I love shotguns, likely more than most people, and loving shotguns means learning about the wide variety of loads available. The simple, large, smooth bore nature of shotguns allow them to utilize any number of practical and more impractical load. Some are fun, like Dragon’s Breath, and some are just silly. Today we are looking at one of the sillier ideas to shove down the barrel of your shotgun, a flechette load.
What’s a Flechette?
A flechette is a sharpened steel dart with a fin to stabilize the round. Flechettes have been used in a number of different weapons since the first world war. Flechettes have been loaded into recoilless rifles, artillery shells, and even shoulder-fired small arms. We are addressing the latter here.
Flechettes have been loaded into experimental rifles, like the Steyr ACR, as well as rifles and handguns designed to be used underwater, like the HK P11. For the average gun owner, the only real example of a flechette round comes in the form of shotguns.
Various companies produce exotic shotgun loads. Most are silly but seemingly promise sky-high performance. That’s where flechette rounds fall into play. They’ve become one of those things that are often seen as some secretive, exotic option that is somehow both superior to standard buckshot but also not widely used or produced.
Do flechette shotgun rounds really offer superior performance to your standard buckshot round? Has the ammunition world conspired to make buckshot more popular even though flechettes are seemingly superior?
The Origins of Shotgun Flechettes
Flechettes in shotguns go back to the Vietnam war. The idea was to add more range to the shotgun as well as greater penetration. Shotguns and their capability to fire a handful of projectiles per trigger pull made them excellent for jungle warfare. A shotgun round full of little, fin-stabilized darts seemed promising.
Western Cartridge Company produced the shells, and this specific load utilized 20 projectiles grouped into a very long shot cup. This shot cup would stay with the projectiles until they left the barrel to prevent damage to the barrel. Buffer material was added, and the flechettes were backed by a metal ring to support the flechettes.
These rounds were issued to troops on a limited basis, and then they weren’t. Why? Well, because they didn’t work very well.
Real World Performance
The main problem with flechette rounds is that they often don’t fly straight. Once they leave the shotgun cup and the barrel, they begin to tumble in the air. Some go head over head, others spin horizontally, and some just fly sideways or backward. When around does fly straight, it does okay.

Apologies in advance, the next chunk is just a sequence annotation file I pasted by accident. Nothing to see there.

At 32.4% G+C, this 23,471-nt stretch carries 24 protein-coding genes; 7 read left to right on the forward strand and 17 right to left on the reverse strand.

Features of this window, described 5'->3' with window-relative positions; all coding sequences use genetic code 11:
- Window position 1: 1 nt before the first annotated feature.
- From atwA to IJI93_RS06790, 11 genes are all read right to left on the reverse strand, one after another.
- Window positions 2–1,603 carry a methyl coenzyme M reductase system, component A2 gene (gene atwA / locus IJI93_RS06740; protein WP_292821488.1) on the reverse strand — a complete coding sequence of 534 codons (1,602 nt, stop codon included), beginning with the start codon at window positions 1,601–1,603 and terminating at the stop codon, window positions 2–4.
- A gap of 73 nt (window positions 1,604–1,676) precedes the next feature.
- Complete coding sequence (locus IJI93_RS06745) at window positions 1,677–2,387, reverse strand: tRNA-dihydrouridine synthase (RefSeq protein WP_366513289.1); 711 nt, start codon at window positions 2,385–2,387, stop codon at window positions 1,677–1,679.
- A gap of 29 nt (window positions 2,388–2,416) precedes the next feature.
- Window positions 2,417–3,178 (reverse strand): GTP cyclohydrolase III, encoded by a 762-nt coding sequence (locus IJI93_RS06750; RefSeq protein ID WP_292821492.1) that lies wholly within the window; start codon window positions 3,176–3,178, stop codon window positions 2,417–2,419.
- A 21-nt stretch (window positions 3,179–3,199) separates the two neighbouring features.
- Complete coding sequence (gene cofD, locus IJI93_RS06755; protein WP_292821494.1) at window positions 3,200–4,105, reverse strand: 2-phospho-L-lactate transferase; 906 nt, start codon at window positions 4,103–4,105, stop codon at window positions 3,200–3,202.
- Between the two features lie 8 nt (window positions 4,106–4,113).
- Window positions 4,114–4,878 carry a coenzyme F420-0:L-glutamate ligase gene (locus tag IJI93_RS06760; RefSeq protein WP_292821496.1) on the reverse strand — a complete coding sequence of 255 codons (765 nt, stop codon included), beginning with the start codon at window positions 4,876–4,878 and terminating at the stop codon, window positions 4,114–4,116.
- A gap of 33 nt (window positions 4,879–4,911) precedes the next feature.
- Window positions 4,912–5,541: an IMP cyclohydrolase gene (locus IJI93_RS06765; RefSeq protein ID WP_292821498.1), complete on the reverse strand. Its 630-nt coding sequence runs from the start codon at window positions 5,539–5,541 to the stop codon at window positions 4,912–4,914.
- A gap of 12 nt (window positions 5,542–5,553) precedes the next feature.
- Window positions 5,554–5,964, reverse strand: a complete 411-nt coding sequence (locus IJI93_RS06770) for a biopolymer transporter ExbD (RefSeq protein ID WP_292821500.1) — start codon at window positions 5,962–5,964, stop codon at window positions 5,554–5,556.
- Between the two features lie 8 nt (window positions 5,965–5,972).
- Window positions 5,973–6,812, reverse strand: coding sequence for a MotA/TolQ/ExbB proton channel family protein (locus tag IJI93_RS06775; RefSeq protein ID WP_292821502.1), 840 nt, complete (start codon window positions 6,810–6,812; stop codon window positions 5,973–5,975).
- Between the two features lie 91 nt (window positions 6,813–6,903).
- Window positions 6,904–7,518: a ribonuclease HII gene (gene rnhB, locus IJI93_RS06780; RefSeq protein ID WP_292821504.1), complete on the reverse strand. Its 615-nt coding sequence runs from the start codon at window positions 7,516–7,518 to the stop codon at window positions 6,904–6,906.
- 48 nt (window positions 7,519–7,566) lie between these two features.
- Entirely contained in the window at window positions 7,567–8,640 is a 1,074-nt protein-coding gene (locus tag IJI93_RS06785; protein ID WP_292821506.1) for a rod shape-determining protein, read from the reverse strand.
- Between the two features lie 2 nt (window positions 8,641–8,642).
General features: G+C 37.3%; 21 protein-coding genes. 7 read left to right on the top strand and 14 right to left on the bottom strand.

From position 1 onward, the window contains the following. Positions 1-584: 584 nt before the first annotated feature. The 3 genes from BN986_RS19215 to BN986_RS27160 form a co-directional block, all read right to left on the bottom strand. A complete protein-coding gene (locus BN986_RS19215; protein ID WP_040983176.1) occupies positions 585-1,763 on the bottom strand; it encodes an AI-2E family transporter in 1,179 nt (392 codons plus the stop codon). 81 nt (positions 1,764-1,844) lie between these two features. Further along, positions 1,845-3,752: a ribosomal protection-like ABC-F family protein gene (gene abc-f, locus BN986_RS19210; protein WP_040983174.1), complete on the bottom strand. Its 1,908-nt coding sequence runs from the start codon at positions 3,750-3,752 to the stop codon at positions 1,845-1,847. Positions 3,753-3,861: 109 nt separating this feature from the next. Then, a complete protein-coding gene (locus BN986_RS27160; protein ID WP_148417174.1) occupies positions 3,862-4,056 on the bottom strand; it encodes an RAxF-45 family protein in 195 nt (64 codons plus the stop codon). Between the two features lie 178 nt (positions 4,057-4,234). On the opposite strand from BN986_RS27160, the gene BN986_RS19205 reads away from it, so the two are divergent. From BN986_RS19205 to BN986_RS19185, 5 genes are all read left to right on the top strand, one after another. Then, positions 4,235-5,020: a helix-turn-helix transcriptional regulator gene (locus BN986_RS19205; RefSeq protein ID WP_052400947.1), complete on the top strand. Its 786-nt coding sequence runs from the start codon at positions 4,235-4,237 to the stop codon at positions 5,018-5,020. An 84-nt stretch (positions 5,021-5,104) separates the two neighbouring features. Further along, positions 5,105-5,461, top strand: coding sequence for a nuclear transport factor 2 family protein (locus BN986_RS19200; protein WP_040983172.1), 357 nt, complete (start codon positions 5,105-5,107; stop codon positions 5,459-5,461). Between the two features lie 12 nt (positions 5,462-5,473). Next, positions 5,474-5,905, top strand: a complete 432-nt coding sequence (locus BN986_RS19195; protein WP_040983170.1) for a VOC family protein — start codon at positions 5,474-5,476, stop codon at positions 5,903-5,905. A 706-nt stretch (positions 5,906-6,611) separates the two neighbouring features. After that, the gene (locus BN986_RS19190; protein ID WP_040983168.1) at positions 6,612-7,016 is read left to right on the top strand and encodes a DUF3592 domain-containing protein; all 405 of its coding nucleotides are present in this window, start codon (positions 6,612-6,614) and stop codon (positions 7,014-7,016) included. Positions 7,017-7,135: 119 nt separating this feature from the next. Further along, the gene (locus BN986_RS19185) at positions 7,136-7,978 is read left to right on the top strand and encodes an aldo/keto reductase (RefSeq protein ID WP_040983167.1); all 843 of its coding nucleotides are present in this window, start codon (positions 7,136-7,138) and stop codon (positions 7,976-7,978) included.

In ballistic gel testing, they often suck. Some penetrate less than three inches. When a flechette enters the gel tip forward, it does better, but that is so rare that the juice isn’t worth the squeeze. All those projectiles hitting sideways and backward are useless.
The spread is often also rather absurd, especially compared to modern buckshot. It spreads wider and faster than any load of modern buckshot. If you get fancy and use Hornady Critical Defense or Federal FliteControl, you are beating the pants of flechette-based rounds.
Do They Offer Any Advantages?
Oddly enough, yes, they do. Shotguns suck at defeating armor. Standard pistol armor can resist buckshot effectively. A sharpened, pointing projectile does a much better job of penetrating soft armor than a spherical ball of ammunition. These rounds can chew through soft armor if one of the many sharpened little darts is flying correctly through the air.
That sounds cool…but do you know what else can penetrate soft armor? Any rifle round. If you are using a long gun, then you might as well use a rifle if piercing soft armor is a concern. Even after it pierces armor, the flechette isn’t sailing too deep into the threat, whereas a rifle round will continue to reach appropriate depths to stop the threat.
In the Texas Tech Vietnam Archive, I did find an on-the-ground story from a soldier armed with a shotgun and flechette rounds. He didn’t have any testimony in regards to shooting the enemy with the weapon, but he did shoot a ¾ inch board. He said the rounds chewed right through it. Flechette shotgun rounds can penetrate hardcover and even soft armor, but it isn’t as effective as an intermediate caliber rifle.
Just Say No
For serious defensive or duty use, just say no to flechette rounds. As they sit right now, they are just a fun novelty. They are an interesting part of shotgun history, but there is a reason they were experimented with and promptly forgotten about.